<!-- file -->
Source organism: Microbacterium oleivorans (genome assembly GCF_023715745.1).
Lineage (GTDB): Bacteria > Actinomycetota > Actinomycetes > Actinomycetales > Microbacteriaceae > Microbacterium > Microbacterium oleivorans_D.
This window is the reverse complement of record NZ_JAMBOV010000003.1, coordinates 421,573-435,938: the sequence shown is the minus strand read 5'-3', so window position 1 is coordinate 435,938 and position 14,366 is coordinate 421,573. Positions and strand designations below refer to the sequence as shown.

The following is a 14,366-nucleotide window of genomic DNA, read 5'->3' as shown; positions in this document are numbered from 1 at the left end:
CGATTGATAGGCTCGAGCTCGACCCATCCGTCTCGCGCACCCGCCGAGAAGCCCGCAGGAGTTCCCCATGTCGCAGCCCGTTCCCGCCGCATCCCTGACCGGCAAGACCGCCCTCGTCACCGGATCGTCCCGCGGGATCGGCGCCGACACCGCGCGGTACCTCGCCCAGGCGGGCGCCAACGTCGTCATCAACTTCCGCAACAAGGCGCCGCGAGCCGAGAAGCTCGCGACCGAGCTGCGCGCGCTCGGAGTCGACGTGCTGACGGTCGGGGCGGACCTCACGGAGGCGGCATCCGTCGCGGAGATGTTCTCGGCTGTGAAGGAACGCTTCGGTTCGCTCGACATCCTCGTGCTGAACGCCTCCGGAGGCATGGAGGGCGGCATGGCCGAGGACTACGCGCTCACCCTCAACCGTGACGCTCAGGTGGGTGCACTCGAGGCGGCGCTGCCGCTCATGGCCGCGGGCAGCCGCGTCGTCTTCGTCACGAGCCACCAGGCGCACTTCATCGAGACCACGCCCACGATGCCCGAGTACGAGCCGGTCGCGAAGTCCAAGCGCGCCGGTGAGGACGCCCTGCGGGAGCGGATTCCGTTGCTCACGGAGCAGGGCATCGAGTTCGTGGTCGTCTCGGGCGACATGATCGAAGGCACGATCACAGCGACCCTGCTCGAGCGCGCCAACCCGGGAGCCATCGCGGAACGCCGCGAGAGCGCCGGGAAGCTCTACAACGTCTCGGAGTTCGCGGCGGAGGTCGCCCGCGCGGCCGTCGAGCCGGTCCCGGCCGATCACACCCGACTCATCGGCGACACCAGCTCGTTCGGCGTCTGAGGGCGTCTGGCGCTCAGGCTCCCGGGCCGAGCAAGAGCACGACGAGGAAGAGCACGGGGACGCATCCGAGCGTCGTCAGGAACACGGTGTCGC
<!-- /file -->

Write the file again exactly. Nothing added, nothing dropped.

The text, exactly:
Source organism: Microbacterium oleivorans (genome assembly GCF_023715745.1).
Lineage (GTDB): Bacteria > Actinomycetota > Actinomycetes > Actinomycetales > Microbacteriaceae > Microbacterium > Microbacterium oleivorans_D.
This window is the reverse complement of record NZ_JAMBOV010000003.1, coordinates 421,573-435,938: the sequence shown is the minus strand read 5'-3', so window position 1 is coordinate 435,938 and position 14,366 is coordinate 421,573. Positions and strand designations below refer to the sequence as shown.

The following is a 14,366-nucleotide window of genomic DNA, read 5'->3' as shown; positions in this document are numbered from 1 at the left end:
CGATTGATAGGCTCGAGCTCGACCCATCCGTCTCGCGCACCCGCCGAGAAGCCCGCAGGAGTTCCCCATGTCGCAGCCCGTTCCCGCCGCATCCCTGACCGGCAAGACCGCCCTCGTCACCGGATCGTCCCGCGGGATCGGCGCCGACACCGCGCGGTACCTCGCCCAGGCGGGCGCCAACGTCGTCATCAACTTCCGCAACAAGGCGCCGCGAGCCGAGAAGCTCGCGACCGAGCTGCGCGCGCTCGGAGTCGACGTGCTGACGGTCGGGGCGGACCTCACGGAGGCGGCATCCGTCGCGGAGATGTTCTCGGCTGTGAAGGAACGCTTCGGTTCGCTCGACATCCTCGTGCTGAACGCCTCCGGAGGCATGGAGGGCGGCATGGCCGAGGACTACGCGCTCACCCTCAACCGTGACGCTCAGGTGGGTGCACTCGAGGCGGCGCTGCCGCTCATGGCCGCGGGCAGCCGCGTCGTCTTCGTCACGAGCCACCAGGCGCACTTCATCGAGACCACGCCCACGATGCCCGAGTACGAGCCGGTCGCGAAGTCCAAGCGCGCCGGTGAGGACGCCCTGCGGGAGCGGATTCCGTTGCTCACGGAGCAGGGCATCGAGTTCGTGGTCGTCTCGGGCGACATGATCGAAGGCACGATCACAGCGACCCTGCTCGAGCGCGCCAACCCGGGAGCCATCGCGGAACGCCGCGAGAGCGCCGGGAAGCTCTACAACGTCTCGGAGTTCGCGGCGGAGGTCGCCCGCGCGGCCGTCGAGCCGGTCCCGGCCGATCACACCCGACTCATCGGCGACACCAGCTCGTTCGGCGTCTGAGGGCGTCTGGCGCTCAGGCTCCCGGGCCGAGCAAGAGCACGACGAGGAAGAGCACGGGGACGCATCCGAGCGTCGTCAGGAACACGGTGTCGC